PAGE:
The DDS from Daymak looks to be an easy way to convert most any bicycle to an electric-assist bike. The wheel contains its own battery, motor, and even solar panels to charge it (~.6 miles range per hour of sunlight). It looks like it’ll only work with V-brake bikes (not disc), though will be available in either a 26″ or 28″ rim size…for about $700 next year. The 250W motor is powered by a 12Ah lithium battery and controlled by a wireless handlebar-mounted controller (with its own solar panels, too). Interesting idea! I could see this being useful for commuters perhaps. The extra mass and rotational inertia will detract serious bicyclists though. Check out the product page here.
For a long time, people have talked about the concept of roadways that can provide electricity to the cars, trucks and busses running above. While a cool idea, I always thought the economics of this didn’t make sense and it wouldn’t be implemented in our lifetimes. At least on a small scale, I’m proven wrong. South Korea has equipped fifteen miles of city streets with just such a system – underground cables that charge EVs that are either parked or driving above. It’s cool to see this technology progress…but I still question whether it’ll be widely adopted this century. It requires massive public infrastructure investment and commitment to this transportation technology. In the US at least, those are two things that we are so incredibly far from, at least politically. Maybe some other country can pull it off. I can see this working out well with only major roads having this charging capability…the EVs would still use a small battery to power them on trips off those main arteries.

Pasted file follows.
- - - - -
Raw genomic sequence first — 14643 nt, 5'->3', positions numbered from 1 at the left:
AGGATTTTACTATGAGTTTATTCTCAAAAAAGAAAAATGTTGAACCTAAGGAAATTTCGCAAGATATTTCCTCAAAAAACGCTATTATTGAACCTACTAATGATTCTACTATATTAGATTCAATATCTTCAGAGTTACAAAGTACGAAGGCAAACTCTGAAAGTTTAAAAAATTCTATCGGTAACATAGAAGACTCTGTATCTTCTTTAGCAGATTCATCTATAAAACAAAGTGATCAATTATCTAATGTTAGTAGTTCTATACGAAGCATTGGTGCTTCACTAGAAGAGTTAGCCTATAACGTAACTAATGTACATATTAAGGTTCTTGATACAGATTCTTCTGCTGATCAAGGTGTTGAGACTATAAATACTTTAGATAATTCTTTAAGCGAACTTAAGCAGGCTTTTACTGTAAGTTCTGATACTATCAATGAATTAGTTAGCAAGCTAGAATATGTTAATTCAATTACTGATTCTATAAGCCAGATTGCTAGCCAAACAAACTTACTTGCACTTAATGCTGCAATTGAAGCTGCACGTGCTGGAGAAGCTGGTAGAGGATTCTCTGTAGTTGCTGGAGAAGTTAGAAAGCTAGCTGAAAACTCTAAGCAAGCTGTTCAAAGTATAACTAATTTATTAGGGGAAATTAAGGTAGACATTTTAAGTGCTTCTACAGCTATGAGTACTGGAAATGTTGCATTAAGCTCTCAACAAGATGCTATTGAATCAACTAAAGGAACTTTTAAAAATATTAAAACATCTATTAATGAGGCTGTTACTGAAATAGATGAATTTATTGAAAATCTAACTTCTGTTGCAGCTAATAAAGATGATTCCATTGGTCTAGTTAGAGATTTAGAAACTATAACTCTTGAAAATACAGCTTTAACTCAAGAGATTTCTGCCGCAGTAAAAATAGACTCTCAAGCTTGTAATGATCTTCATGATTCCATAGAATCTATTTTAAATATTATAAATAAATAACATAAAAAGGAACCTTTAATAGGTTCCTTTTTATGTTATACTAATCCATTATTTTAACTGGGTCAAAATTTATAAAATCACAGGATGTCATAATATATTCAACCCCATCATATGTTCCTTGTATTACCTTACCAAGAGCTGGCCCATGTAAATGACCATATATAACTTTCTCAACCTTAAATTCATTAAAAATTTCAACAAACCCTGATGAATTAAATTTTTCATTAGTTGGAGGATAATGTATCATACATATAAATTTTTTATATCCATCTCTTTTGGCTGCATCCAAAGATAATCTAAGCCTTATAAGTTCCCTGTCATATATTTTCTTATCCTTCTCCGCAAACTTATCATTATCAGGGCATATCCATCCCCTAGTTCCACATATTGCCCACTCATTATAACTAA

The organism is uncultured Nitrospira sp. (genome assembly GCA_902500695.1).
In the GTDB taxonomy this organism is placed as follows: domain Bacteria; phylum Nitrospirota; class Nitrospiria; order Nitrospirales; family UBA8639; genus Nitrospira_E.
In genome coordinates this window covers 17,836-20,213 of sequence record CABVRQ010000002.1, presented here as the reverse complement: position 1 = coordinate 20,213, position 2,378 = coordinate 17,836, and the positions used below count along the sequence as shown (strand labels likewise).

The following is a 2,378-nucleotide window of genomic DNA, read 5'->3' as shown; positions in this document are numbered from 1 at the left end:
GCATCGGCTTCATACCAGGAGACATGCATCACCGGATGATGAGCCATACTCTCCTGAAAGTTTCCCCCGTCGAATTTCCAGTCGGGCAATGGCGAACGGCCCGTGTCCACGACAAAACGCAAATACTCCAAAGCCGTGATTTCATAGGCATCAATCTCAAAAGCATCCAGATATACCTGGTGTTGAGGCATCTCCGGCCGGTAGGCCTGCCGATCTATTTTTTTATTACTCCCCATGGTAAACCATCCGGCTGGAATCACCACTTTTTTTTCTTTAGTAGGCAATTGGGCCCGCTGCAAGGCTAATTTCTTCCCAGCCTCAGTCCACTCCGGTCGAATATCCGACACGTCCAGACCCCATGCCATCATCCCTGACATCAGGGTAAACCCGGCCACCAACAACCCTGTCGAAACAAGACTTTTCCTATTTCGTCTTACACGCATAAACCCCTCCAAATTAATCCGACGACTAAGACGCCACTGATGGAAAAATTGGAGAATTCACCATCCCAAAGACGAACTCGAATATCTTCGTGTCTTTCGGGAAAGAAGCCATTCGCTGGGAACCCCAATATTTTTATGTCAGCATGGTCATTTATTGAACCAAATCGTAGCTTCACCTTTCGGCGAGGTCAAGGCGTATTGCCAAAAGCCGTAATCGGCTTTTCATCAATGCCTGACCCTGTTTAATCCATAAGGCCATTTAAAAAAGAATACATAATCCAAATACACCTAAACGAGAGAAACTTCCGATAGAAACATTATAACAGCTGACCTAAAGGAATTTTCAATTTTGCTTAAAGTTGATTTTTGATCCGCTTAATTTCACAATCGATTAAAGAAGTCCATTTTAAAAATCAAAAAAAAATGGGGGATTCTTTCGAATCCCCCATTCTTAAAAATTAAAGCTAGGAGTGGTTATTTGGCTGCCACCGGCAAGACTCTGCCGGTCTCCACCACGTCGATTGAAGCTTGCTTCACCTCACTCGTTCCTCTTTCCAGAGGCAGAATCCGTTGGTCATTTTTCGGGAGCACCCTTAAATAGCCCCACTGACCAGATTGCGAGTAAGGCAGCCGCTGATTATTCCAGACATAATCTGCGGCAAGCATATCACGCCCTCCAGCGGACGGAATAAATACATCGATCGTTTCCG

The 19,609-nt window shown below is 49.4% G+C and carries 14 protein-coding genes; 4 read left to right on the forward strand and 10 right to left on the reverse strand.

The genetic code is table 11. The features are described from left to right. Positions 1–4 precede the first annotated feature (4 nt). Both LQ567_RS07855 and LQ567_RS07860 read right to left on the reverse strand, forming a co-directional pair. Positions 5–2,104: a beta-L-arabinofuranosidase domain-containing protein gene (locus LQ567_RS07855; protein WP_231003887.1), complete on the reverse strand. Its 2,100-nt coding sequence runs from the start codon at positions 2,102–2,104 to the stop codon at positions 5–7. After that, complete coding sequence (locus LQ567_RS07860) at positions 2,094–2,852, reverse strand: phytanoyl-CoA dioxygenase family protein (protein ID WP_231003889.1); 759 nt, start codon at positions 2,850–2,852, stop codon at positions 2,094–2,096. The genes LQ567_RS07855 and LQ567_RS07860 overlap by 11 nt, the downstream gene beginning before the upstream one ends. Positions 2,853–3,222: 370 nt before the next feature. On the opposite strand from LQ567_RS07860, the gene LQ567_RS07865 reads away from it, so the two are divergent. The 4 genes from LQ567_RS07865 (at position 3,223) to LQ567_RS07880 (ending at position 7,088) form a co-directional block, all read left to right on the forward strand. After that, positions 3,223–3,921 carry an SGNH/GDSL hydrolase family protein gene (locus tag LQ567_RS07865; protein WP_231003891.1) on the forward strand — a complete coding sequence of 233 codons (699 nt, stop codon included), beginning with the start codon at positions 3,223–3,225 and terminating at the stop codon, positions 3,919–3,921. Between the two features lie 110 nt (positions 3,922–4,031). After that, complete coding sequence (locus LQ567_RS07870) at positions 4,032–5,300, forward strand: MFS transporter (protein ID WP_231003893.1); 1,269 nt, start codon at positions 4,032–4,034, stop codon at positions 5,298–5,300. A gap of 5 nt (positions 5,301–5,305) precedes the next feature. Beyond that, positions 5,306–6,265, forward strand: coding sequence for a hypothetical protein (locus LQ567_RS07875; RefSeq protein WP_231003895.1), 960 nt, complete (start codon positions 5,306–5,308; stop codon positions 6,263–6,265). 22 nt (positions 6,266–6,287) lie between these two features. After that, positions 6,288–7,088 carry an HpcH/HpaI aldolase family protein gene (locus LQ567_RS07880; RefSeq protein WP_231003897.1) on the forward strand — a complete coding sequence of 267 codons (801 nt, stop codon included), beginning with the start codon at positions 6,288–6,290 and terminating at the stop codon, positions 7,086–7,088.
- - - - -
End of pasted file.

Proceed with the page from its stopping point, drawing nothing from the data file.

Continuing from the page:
Specialized Bicycles has unveiled a new electric-assist bicycle, the Turbo. Like other e-bikes, it uses an electric motor to supplement normal pedaling, offering both higher top speed and increased range. In this case though, it’s that top speed that’s a bit of a problem. It seems the aptly-named Turbo is just too fast to be legal in many places (like the US), topping out around 28mph. So for now, availability is limited to some areas of Europe, but it also seems that a simple design tweak could reduce its top speed to a more legal level for broader appeal.
More pictures can be found here, or check out the video below.
With gas prices rising and expected to continue to do so for, well the rest of our existence, alternative forms of transportation are becoming more and more appealing. Electric bicycles are one option that offer some great functionality with few compromises. Towards the higher end of the spectrum is this $6k PiCycle Limited bicycle from Pi Mobility, which offers a 35-45 mile range at 30mph. Sure, it’s pricey for a bicycle, but when you view it as more of a replacement for a car, it becomes incredibly attractive, especially when you consider the very low maintenance cost and low energy costs.
They also made a cool commercial for this, check it out after the jump below.